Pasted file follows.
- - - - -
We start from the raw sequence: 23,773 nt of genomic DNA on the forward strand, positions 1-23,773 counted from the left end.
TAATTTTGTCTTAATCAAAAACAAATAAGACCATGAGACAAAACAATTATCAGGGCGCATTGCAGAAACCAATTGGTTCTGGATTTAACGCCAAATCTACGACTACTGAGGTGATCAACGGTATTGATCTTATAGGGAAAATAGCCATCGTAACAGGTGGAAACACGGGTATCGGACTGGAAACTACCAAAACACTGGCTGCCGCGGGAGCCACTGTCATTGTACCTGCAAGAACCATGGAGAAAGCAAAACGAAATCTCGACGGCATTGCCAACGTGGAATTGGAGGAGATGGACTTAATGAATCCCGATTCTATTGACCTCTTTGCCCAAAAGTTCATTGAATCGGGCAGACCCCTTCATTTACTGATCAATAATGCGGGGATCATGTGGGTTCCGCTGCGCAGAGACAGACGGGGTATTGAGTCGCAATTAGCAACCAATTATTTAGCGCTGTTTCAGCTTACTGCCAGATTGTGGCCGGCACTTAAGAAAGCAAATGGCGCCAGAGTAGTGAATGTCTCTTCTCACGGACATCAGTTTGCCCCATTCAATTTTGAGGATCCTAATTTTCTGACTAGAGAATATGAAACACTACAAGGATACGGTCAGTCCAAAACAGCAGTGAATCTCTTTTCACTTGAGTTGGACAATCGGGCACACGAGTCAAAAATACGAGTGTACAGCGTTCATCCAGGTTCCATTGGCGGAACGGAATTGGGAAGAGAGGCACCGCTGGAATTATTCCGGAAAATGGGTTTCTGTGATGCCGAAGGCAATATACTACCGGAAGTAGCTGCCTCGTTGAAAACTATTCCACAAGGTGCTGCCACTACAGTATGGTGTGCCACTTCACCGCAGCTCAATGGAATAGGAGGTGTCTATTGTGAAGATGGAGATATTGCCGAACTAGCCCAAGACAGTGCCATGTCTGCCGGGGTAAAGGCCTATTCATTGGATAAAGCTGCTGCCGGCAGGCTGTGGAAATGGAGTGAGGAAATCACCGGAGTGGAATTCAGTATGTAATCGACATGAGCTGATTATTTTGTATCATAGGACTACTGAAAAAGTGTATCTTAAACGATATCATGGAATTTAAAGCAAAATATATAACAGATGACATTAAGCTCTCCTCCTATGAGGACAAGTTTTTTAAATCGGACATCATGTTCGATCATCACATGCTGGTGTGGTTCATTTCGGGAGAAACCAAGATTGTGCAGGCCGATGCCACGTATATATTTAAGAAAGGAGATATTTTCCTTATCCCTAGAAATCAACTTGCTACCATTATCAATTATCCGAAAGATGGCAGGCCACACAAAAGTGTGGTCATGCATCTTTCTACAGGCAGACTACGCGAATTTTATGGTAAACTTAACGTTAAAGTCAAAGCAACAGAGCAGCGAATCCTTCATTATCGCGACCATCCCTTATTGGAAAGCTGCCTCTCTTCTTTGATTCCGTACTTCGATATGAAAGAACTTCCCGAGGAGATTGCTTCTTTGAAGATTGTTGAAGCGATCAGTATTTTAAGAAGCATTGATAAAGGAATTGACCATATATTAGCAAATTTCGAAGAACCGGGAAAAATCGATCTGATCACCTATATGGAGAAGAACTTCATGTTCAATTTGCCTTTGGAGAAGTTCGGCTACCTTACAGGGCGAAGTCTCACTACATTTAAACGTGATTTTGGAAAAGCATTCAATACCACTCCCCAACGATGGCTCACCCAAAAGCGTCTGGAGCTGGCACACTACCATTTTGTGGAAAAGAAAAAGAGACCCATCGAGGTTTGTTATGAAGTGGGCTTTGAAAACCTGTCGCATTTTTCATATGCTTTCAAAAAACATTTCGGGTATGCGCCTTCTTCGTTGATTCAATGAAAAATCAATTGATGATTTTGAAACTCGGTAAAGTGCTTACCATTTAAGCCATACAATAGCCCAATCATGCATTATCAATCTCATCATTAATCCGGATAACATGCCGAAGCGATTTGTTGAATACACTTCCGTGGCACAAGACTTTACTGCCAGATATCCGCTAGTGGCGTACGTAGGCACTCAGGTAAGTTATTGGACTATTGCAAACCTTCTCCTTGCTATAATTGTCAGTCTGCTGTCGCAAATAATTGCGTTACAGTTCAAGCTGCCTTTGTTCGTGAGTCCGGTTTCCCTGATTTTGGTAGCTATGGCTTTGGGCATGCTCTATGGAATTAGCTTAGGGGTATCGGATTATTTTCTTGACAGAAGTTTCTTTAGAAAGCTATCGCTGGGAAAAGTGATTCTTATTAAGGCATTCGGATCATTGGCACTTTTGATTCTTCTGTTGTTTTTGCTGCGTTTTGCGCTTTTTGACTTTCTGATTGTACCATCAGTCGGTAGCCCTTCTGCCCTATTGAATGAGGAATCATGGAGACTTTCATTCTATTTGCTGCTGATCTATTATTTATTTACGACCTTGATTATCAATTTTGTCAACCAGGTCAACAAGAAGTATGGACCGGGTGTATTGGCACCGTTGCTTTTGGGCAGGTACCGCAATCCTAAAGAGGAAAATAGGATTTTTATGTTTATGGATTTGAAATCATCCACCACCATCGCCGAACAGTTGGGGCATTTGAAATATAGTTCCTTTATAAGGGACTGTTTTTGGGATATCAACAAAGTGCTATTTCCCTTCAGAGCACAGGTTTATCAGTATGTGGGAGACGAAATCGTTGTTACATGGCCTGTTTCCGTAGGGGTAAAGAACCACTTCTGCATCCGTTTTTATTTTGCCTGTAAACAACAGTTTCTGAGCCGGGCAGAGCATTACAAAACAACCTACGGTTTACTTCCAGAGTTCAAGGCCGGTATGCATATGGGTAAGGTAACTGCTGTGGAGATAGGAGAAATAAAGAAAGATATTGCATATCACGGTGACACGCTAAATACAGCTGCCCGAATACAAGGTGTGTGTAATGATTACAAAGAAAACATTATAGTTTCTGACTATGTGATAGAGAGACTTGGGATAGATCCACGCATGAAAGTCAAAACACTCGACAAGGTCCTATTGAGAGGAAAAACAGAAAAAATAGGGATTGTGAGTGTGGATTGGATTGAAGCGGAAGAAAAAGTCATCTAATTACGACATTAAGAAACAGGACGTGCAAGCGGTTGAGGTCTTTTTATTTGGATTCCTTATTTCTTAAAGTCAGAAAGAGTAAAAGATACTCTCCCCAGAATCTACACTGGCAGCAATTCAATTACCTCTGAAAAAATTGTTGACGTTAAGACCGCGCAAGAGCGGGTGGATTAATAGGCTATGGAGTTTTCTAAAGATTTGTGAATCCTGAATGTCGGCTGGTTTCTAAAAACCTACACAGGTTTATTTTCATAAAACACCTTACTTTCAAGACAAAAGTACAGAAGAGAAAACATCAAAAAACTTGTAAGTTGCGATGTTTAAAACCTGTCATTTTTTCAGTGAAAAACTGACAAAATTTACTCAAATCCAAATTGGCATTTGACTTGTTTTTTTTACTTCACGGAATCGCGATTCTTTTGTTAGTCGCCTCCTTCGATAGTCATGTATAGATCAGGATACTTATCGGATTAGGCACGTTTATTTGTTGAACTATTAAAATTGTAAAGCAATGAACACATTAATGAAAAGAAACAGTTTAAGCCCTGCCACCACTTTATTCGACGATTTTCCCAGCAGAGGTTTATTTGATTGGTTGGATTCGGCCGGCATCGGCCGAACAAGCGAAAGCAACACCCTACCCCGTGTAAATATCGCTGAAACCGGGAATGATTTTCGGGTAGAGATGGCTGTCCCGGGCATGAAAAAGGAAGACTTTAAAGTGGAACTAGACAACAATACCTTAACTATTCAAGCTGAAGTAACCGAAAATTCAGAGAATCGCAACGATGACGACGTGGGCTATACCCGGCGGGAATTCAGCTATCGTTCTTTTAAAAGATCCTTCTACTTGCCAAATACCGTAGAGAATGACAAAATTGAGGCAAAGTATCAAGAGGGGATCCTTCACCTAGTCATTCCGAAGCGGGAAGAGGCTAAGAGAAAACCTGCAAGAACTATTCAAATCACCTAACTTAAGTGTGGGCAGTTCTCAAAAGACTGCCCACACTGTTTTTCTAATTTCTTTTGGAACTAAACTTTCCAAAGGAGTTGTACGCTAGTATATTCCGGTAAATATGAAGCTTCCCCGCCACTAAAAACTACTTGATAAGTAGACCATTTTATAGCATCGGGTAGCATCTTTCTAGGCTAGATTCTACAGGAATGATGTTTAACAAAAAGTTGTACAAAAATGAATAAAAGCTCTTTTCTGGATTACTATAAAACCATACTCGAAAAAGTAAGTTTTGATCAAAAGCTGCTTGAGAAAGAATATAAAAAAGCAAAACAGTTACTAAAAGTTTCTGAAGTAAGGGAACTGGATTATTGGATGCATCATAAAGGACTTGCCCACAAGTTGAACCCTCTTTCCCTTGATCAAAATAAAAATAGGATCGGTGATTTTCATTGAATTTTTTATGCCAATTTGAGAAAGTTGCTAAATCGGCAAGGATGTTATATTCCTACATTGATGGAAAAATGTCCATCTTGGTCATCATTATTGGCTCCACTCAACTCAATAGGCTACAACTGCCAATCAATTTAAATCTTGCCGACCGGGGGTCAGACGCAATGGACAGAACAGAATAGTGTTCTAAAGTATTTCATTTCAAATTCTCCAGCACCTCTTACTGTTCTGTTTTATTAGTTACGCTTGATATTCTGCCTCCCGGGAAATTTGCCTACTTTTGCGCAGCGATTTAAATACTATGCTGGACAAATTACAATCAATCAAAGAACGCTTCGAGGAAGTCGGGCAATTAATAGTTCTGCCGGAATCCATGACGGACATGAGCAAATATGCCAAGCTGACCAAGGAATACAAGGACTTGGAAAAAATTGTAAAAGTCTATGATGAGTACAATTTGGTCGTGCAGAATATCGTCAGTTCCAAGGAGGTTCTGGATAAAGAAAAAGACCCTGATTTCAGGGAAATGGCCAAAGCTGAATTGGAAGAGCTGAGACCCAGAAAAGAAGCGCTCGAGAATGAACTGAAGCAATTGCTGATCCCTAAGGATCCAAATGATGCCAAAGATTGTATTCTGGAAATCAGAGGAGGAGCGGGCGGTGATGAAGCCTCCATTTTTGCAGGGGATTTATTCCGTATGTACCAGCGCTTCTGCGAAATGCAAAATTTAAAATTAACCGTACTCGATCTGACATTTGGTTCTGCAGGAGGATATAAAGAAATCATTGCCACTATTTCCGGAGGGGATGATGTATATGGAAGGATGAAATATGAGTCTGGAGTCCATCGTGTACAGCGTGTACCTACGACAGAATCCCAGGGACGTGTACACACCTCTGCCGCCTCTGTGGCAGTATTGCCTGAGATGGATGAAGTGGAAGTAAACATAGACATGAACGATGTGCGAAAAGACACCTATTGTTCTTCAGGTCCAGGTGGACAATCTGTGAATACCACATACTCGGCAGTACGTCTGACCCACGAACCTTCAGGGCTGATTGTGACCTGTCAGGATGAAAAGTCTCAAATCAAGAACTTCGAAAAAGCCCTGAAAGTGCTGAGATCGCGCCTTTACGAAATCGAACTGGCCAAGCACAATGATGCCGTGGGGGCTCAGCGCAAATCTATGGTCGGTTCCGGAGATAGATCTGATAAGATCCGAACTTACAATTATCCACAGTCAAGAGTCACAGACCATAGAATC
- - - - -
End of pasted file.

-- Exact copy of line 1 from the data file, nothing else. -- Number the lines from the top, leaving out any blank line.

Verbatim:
We start from the raw sequence: 23,773 nt of genomic DNA on the forward strand, positions 1-23,773 counted from the left end.